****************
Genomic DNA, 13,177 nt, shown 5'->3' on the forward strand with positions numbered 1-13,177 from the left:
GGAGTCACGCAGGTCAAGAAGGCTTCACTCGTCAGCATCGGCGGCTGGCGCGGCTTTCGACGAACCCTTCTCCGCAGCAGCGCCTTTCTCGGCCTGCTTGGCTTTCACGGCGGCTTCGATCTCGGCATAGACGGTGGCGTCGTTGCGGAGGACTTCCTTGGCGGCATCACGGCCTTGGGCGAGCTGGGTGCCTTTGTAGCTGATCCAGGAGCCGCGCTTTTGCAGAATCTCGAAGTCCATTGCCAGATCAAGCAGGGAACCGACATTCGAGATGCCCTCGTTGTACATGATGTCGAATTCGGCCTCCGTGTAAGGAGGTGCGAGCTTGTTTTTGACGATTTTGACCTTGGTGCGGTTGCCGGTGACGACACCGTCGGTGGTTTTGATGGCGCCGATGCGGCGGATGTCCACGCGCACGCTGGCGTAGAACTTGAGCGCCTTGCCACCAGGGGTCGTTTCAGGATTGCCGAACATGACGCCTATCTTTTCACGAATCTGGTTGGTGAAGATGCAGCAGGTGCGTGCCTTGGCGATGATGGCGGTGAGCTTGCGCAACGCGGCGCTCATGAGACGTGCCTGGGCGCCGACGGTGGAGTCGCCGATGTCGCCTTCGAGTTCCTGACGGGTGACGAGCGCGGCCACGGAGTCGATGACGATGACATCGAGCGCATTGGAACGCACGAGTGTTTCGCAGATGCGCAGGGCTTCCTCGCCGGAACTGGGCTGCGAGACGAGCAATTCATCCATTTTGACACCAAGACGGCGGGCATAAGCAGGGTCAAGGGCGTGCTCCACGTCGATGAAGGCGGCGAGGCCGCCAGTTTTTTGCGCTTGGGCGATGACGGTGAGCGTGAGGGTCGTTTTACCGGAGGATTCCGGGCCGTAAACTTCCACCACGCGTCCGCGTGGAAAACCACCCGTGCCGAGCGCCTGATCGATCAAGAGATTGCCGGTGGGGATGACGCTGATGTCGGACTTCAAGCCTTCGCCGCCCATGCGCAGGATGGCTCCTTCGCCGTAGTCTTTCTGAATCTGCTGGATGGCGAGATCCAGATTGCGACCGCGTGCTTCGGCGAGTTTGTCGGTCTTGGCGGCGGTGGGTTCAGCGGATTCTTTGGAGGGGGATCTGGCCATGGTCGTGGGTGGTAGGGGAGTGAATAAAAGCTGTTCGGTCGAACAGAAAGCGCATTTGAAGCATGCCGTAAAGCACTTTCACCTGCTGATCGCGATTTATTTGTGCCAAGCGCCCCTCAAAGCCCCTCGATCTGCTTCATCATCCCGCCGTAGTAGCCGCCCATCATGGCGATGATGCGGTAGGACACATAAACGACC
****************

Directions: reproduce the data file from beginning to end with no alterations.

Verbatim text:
Genomic DNA, 13,177 nt, shown 5'->3' on the forward strand with positions numbered 1-13,177 from the left:
GGAGTCACGCAGGTCAAGAAGGCTTCACTCGTCAGCATCGGCGGCTGGCGCGGCTTTCGACGAACCCTTCTCCGCAGCAGCGCCTTTCTCGGCCTGCTTGGCTTTCACGGCGGCTTCGATCTCGGCATAGACGGTGGCGTCGTTGCGGAGGACTTCCTTGGCGGCATCACGGCCTTGGGCGAGCTGGGTGCCTTTGTAGCTGATCCAGGAGCCGCGCTTTTGCAGAATCTCGAAGTCCATTGCCAGATCAAGCAGGGAACCGACATTCGAGATGCCCTCGTTGTACATGATGTCGAATTCGGCCTCCGTGTAAGGAGGTGCGAGCTTGTTTTTGACGATTTTGACCTTGGTGCGGTTGCCGGTGACGACACCGTCGGTGGTTTTGATGGCGCCGATGCGGCGGATGTCCACGCGCACGCTGGCGTAGAACTTGAGCGCCTTGCCACCAGGGGTCGTTTCAGGATTGCCGAACATGACGCCTATCTTTTCACGAATCTGGTTGGTGAAGATGCAGCAGGTGCGTGCCTTGGCGATGATGGCGGTGAGCTTGCGCAACGCGGCGCTCATGAGACGTGCCTGGGCGCCGACGGTGGAGTCGCCGATGTCGCCTTCGAGTTCCTGACGGGTGACGAGCGCGGCCACGGAGTCGATGACGATGACATCGAGCGCATTGGAACGCACGAGTGTTTCGCAGATGCGCAGGGCTTCCTCGCCGGAACTGGGCTGCGAGACGAGCAATTCATCCATTTTGACACCAAGACGGCGGGCATAAGCAGGGTCAAGGGCGTGCTCCACGTCGATGAAGGCGGCGAGGCCGCCAGTTTTTTGCGCTTGGGCGATGACGGTGAGCGTGAGGGTCGTTTTACCGGAGGATTCCGGGCCGTAAACTTCCACCACGCGTCCGCGTGGAAAACCACCCGTGCCGAGCGCCTGATCGATCAAGAGATTGCCGGTGGGGATGACGCTGATGTCGGACTTCAAGCCTTCGCCGCCCATGCGCAGGATGGCTCCTTCGCCGTAGTCTTTCTGAATCTGCTGGATGGCGAGATCCAGATTGCGACCGCGTGCTTCGGCGAGTTTGTCGGTCTTGGCGGCGGTGGGTTCAGCGGATTCTTTGGAGGGGGATCTGGCCATGGTCGTGGGTGGTAGGGGAGTGAATAAAAGCTGTTCGGTCGAACAGAAAGCGCATTTGAAGCATGCCGTAAAGCACTTTCACCTGCTGATCGCGATTTATTTGTGCCAAGCGCCCCTCAAAGCCCCTCGATCTGCTTCATCATCCCGCCGTAGTAGCCGCCCATCATGGCGATGATGCGGTAGGACACATAAACGACC